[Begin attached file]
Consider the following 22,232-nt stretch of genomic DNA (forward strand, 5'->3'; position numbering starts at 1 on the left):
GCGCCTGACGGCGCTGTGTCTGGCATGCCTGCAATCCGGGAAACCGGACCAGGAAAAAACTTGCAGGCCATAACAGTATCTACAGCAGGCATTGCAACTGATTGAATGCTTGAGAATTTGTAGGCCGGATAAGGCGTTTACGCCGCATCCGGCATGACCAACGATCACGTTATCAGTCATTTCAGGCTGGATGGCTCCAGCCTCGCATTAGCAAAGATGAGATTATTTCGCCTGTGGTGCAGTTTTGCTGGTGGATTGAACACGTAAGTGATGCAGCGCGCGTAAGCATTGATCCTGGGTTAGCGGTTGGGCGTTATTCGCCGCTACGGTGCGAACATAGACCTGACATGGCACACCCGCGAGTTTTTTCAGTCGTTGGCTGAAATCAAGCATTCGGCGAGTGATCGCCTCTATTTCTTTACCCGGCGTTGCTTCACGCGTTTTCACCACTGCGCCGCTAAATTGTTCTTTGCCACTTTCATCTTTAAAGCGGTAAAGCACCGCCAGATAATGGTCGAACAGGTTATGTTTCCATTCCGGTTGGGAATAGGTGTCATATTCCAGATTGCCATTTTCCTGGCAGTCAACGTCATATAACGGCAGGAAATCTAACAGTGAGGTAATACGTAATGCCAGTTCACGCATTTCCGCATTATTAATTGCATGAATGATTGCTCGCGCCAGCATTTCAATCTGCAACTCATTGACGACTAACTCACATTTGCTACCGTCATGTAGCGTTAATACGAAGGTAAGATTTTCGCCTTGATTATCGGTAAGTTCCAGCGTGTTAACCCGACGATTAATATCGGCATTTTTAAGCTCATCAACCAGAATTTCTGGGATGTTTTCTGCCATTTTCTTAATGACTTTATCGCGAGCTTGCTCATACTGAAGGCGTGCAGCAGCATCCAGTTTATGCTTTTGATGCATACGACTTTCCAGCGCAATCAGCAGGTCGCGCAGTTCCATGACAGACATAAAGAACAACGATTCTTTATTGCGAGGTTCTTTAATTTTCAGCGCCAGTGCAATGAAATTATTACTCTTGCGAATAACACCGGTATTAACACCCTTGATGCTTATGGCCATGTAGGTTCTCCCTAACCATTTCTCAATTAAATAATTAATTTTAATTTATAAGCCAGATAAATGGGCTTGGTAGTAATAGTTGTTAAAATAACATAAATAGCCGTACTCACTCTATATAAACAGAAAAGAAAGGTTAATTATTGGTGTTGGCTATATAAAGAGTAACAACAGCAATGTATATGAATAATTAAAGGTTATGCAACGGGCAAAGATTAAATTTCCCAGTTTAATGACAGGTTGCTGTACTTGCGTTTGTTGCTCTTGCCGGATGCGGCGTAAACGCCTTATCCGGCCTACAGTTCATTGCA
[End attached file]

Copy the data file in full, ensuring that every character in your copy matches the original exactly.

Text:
Consider the following 22,232-nt stretch of genomic DNA (forward strand, 5'->3'; position numbering starts at 1 on the left):
GCGCCTGACGGCGCTGTGTCTGGCATGCCTGCAATCCGGGAAACCGGACCAGGAAAAAACTTGCAGGCCATAACAGTATCTACAGCAGGCATTGCAACTGATTGAATGCTTGAGAATTTGTAGGCCGGATAAGGCGTTTACGCCGCATCCGGCATGACCAACGATCACGTTATCAGTCATTTCAGGCTGGATGGCTCCAGCCTCGCATTAGCAAAGATGAGATTATTTCGCCTGTGGTGCAGTTTTGCTGGTGGATTGAACACGTAAGTGATGCAGCGCGCGTAAGCATTGATCCTGGGTTAGCGGTTGGGCGTTATTCGCCGCTACGGTGCGAACATAGACCTGACATGGCACACCCGCGAGTTTTTTCAGTCGTTGGCTGAAATCAAGCATTCGGCGAGTGATCGCCTCTATTTCTTTACCCGGCGTTGCTTCACGCGTTTTCACCACTGCGCCGCTAAATTGTTCTTTGCCACTTTCATCTTTAAAGCGGTAAAGCACCGCCAGATAATGGTCGAACAGGTTATGTTTCCATTCCGGTTGGGAATAGGTGTCATATTCCAGATTGCCATTTTCCTGGCAGTCAACGTCATATAACGGCAGGAAATCTAACAGTGAGGTAATACGTAATGCCAGTTCACGCATTTCCGCATTATTAATTGCATGAATGATTGCTCGCGCCAGCATTTCAATCTGCAACTCATTGACGACTAACTCACATTTGCTACCGTCATGTAGCGTTAATACGAAGGTAAGATTTTCGCCTTGATTATCGGTAAGTTCCAGCGTGTTAACCCGACGATTAATATCGGCATTTTTAAGCTCATCAACCAGAATTTCTGGGATGTTTTCTGCCATTTTCTTAATGACTTTATCGCGAGCTTGCTCATACTGAAGGCGTGCAGCAGCATCCAGTTTATGCTTTTGATGCATACGACTTTCCAGCGCAATCAGCAGGTCGCGCAGTTCCATGACAGACATAAAGAACAACGATTCTTTATTGCGAGGTTCTTTAATTTTCAGCGCCAGTGCAATGAAATTATTACTCTTGCGAATAACACCGGTATTAACACCCTTGATGCTTATGGCCATGTAGGTTCTCCCTAACCATTTCTCAATTAAATAATTAATTTTAATTTATAAGCCAGATAAATGGGCTTGGTAGTAATAGTTGTTAAAATAACATAAATAGCCGTACTCACTCTATATAAACAGAAAAGAAAGGTTAATTATTGGTGTTGGCTATATAAAGAGTAACAACAGCAATGTATATGAATAATTAAAGGTTATGCAACGGGCAAAGATTAAATTTCCCAGTTTAATGACAGGTTGCTGTACTTGCGTTTGTTGCTCTTGCCGGATGCGGCGTAAACGCCTTATCCGGCCTACAGTTCATTGCA